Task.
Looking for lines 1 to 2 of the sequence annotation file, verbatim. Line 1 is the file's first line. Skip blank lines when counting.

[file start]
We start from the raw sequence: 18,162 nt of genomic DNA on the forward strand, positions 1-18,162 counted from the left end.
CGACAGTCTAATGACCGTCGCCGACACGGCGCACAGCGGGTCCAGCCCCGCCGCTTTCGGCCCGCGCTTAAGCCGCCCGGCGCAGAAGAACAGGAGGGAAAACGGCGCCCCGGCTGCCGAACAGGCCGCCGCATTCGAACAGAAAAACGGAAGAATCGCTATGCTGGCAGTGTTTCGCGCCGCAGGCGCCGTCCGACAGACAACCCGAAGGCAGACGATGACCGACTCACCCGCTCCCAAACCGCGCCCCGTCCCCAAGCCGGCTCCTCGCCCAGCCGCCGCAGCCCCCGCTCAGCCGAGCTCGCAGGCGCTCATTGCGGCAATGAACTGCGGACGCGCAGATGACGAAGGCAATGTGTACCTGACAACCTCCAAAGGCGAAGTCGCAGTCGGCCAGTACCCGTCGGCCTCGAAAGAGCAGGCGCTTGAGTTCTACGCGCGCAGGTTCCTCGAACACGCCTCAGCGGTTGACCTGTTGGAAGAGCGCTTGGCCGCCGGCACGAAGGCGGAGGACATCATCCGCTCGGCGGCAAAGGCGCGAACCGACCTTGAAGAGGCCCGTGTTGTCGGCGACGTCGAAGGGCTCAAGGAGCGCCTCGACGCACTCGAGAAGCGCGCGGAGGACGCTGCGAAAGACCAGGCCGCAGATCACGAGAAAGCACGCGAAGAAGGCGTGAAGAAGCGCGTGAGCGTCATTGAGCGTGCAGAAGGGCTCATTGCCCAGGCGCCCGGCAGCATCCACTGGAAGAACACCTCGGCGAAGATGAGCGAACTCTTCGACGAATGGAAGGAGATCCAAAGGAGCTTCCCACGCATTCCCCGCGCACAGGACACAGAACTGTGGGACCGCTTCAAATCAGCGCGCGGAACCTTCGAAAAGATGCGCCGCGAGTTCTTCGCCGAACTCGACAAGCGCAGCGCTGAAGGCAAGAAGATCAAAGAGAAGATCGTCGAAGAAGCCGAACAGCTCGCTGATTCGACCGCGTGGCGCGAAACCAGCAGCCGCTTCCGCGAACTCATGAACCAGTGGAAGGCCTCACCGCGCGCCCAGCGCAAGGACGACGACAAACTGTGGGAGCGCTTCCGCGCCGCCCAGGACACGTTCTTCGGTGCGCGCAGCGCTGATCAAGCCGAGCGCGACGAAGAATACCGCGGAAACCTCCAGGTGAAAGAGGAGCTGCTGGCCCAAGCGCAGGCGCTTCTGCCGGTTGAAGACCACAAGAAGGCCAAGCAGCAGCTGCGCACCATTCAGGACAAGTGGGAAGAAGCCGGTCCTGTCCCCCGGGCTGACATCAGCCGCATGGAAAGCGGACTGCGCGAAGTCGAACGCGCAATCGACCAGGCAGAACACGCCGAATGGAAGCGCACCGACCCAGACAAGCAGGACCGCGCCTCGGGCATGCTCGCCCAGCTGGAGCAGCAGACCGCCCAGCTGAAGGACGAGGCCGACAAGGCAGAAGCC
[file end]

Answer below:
We start from the raw sequence: 18,162 nt of genomic DNA on the forward strand, positions 1-18,162 counted from the left end.
CGACAGTCTAATGACCGTCGCCGACACGGCGCACAGCGGGTCCAGCCCCGCCGCTTTCGGCCCGCGCTTAAGCCGCCCGGCGCAGAAGAACAGGAGGGAAAACGGCGCCCCGGCTGCCGAACAGGCCGCCGCATTCGAACAGAAAAACGGAAGAATCGCTATGCTGGCAGTGTTTCGCGCCGCAGGCGCCGTCCGACAGACAACCCGAAGGCAGACGATGACCGACTCACCCGCTCCCAAACCGCGCCCCGTCCCCAAGCCGGCTCCTCGCCCAGCCGCCGCAGCCCCCGCTCAGCCGAGCTCGCAGGCGCTCATTGCGGCAATGAACTGCGGACGCGCAGATGACGAAGGCAATGTGTACCTGACAACCTCCAAAGGCGAAGTCGCAGTCGGCCAGTACCCGTCGGCCTCGAAAGAGCAGGCGCTTGAGTTCTACGCGCGCAGGTTCCTCGAACACGCCTCAGCGGTTGACCTGTTGGAAGAGCGCTTGGCCGCCGGCACGAAGGCGGAGGACATCATCCGCTCGGCGGCAAAGGCGCGAACCGACCTTGAAGAGGCCCGTGTTGTCGGCGACGTCGAAGGGCTCAAGGAGCGCCTCGACGCACTCGAGAAGCGCGCGGAGGACGCTGCGAAAGACCAGGCCGCAGATCACGAGAAAGCACGCGAAGAAGGCGTGAAGAAGCGCGTGAGCGTCATTGAGCGTGCAGAAGGGCTCATTGCCCAGGCGCCCGGCAGCATCCACTGGAAGAACACCTCGGCGAAGATGAGCGAACTCTTCGACGAATGGAAGGAGATCCAAAGGAGCTTCCCACGCATTCCCCGCGCACAGGACACAGAACTGTGGGACCGCTTCAAATCAGCGCGCGGAACCTTCGAAAAGATGCGCCGCGAGTTCTTCGCCGAACTCGACAAGCGCAGCGCTGAAGGCAAGAAGATCAAAGAGAAGATCGTCGAAGAAGCCGAACAGCTCGCTGATTCGACCGCGTGGCGCGAAACCAGCAGCCGCTTCCGCGAACTCATGAACCAGTGGAAGGCCTCACCGCGCGCCCAGCGCAAGGACGACGACAAACTGTGGGAGCGCTTCCGCGCCGCCCAGGACACGTTCTTCGGTGCGCGCAGCGCTGATCAAGCCGAGCGCGACGAAGAATACCGCGGAAACCTCCAGGTGAAAGAGGAGCTGCTGGCCCAAGCGCAGGCGCTTCTGCCGGTTGAAGACCACAAGAAGGCCAAGCAGCAGCTGCGCACCATTCAGGACAAGTGGGAAGAAGCCGGTCCTGTCCCCCGGGCTGACATCAGCCGCATGGAAAGCGGACTGCGCGAAGTCGAACGCGCAATCGACCAGGCAGAACACGCCGAATGGAAGCGCACCGACCCAGACAAGCAGGACCGCGCCTCGGGCATGCTCGCCCAGCTGGAGCAGCAGACCGCCCAGCTGAAGGACGAGGCCGACAAGGCAGAAGCC